In addition, I went back to add some extra decoration to the Somerset group. Somerset’s livery bears a yellow gate portcullis icon. I sprinkled a few of those throughout the unit. I did have to simplify the portcullis somewhat (we are talking 15mm here after all).

Next on the painting desk is the third Longbow archer group and a Mercenary Crossbow group. The Longbow will either be in Lord Clifford’s livery (white with red details and dragon icon) or Andrew Trollope’s livery (green and white with stag icon). I might leave one of the other for when the army gets expanded to 800 points. The other option is mixing the two liveries amongst the unit.

The Crossbow, being Continental mercenaries, will have much looser livery colors. They will have a lot of random colors; however to avoid too much of a motley, a substantial amount will be wearing the yellow/black colors of the Swiss canton of Uri. Once more, this will help identification on the table.

Field of Glory: Wars of the Roses

Posted in Miniatures with tags , , , , , , on January 16, 2018 by Sean


In an effort to get Field of Glory played around my area again, I’ve been trying to sell the game to other players. Sometimes if you want to play a game, you have to paint all the armies…

Two players have decided they want to play the sides of the Wars of the Roses, one doing Yorkists and the other Lancastrians. The armies will also be used for ‘generic’ Late Medieval armies for other opponents. I am doing the Lancastrians army, using the starter army from Essex Miniatures.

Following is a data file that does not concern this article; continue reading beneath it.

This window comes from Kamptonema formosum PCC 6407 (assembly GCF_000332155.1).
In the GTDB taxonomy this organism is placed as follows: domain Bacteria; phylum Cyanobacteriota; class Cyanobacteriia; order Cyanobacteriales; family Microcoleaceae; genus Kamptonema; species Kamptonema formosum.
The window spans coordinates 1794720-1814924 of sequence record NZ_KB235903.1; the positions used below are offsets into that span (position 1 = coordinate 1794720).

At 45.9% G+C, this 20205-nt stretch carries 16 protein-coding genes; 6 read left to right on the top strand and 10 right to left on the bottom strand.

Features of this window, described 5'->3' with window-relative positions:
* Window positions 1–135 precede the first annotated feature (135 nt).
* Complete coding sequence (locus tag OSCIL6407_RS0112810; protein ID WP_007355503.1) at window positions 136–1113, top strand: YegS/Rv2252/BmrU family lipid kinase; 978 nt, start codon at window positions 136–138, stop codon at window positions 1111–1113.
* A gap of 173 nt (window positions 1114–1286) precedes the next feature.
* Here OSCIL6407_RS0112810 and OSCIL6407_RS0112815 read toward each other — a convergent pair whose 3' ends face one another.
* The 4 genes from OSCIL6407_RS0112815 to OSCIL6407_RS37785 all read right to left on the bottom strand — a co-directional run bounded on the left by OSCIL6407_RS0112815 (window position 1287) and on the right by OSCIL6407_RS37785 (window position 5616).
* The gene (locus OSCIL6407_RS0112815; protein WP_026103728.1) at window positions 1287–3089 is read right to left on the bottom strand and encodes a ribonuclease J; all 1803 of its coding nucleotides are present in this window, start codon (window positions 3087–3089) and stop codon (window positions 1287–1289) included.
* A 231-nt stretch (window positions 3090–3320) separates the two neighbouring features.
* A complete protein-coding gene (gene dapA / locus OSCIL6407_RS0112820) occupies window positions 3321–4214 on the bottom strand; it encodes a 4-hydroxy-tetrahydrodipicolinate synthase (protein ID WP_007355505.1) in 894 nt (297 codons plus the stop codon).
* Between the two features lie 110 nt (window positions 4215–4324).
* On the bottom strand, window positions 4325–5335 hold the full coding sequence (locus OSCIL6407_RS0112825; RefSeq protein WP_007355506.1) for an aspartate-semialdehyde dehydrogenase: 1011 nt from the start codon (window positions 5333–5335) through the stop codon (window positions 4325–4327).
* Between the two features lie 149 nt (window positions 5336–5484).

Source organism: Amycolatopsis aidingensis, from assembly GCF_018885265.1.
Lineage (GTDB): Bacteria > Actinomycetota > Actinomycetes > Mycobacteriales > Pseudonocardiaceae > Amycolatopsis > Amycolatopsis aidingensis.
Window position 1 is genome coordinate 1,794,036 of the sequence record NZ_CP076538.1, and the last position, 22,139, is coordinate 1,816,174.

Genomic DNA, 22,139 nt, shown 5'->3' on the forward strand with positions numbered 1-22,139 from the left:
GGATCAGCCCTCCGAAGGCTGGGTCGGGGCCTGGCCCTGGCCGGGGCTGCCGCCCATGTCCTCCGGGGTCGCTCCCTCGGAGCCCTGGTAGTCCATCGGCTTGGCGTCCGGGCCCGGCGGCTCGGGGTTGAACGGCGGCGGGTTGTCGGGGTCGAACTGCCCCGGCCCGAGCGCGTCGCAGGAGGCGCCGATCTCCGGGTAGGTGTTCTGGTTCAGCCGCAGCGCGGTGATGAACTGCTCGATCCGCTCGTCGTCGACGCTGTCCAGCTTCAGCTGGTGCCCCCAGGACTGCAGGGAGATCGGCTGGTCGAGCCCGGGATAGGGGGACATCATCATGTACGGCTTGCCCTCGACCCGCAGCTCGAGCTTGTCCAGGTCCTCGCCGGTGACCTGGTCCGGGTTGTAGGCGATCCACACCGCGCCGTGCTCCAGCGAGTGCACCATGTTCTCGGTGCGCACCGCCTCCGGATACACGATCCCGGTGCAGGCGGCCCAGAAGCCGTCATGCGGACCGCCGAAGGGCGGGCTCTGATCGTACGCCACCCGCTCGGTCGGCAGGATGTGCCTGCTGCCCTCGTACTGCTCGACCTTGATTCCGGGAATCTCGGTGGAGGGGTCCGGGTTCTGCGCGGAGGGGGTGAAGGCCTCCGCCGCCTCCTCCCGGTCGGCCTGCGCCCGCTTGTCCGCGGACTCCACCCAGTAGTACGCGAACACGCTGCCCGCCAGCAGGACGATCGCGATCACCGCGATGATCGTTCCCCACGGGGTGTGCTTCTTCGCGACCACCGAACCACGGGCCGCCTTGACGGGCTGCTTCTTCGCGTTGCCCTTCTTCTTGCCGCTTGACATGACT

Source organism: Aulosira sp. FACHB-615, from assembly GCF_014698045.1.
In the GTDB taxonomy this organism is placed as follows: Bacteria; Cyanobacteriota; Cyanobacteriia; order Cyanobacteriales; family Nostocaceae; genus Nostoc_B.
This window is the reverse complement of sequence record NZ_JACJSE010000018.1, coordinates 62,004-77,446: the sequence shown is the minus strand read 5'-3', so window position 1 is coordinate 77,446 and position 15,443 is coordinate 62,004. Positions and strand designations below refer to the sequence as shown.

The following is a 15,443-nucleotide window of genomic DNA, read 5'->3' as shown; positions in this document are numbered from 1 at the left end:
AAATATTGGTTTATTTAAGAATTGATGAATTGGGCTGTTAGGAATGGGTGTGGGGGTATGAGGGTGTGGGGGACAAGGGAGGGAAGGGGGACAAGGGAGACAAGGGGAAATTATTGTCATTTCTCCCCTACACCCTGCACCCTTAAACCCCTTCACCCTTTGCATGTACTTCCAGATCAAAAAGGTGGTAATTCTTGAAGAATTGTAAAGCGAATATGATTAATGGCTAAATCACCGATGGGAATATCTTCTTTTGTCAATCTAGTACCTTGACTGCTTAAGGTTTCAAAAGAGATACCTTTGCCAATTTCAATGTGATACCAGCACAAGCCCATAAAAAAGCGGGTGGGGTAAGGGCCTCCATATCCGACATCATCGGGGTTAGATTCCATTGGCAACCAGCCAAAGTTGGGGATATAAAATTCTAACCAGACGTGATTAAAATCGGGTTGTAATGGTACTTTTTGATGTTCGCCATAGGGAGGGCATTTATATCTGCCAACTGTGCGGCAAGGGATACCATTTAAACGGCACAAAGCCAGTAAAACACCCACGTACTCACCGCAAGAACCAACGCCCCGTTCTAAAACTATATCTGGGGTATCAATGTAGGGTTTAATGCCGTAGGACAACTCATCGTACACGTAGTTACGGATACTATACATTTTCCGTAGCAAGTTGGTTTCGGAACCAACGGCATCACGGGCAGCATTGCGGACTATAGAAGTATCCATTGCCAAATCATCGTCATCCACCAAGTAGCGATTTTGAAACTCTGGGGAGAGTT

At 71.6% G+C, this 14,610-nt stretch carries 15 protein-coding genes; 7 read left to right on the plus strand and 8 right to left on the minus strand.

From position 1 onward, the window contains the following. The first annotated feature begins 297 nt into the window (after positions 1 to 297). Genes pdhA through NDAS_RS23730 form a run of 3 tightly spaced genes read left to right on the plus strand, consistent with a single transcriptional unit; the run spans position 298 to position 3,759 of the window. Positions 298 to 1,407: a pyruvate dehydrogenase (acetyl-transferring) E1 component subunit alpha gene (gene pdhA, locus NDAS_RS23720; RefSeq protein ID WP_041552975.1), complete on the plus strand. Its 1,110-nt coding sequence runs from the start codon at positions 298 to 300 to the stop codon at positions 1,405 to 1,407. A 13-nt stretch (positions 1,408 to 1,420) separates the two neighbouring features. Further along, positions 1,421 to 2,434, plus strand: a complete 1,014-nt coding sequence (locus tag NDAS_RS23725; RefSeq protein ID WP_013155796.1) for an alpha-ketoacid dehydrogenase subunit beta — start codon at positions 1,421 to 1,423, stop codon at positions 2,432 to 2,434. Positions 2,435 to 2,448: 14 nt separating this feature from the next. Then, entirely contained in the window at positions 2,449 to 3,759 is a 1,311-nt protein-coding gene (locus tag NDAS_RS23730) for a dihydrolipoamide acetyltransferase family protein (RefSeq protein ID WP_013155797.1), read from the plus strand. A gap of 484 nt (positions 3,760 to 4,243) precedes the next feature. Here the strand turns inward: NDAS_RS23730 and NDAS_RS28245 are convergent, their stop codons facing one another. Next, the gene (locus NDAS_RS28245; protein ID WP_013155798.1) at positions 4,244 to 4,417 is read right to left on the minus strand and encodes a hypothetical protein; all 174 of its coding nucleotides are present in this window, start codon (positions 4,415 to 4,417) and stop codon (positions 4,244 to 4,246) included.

The army planned out comes out to 600 points. I based it loosely off the army that fought at the Battle of Wakefield (1460), where the Lancastrians crushed the Yorkist force, killing most of the Yorkist leadership, including Richard, Duke of York. I figured the army could represent the House of Lancaster at one of their zeniths.

Field Commander (CiC)- Henry Beaufort, Duke of Somerset

Troop Commander- Henry Percy, Earl of Northumberland

Troop Commander- John Clifford

Dismounted Men-at-Arms x4

Dismounted Men-at-Arms x4

Dismounted Men-at-Arms x4

Mounted Men-at-Arms x4

Longbowmen x6

Longbowmen x6

Longbowmen x6

Mercenary Crossbowmen x6

Stakes x9

If we expand the army to 800 points, some potential units could be Currours, Town & Country militia Archers, and maybe cannon. I might also add Andrew Trollope as another Troop Commander. When I get around to making the camp for the army, I’ll try to include Queen Margaret of Anjou and Prince Edward.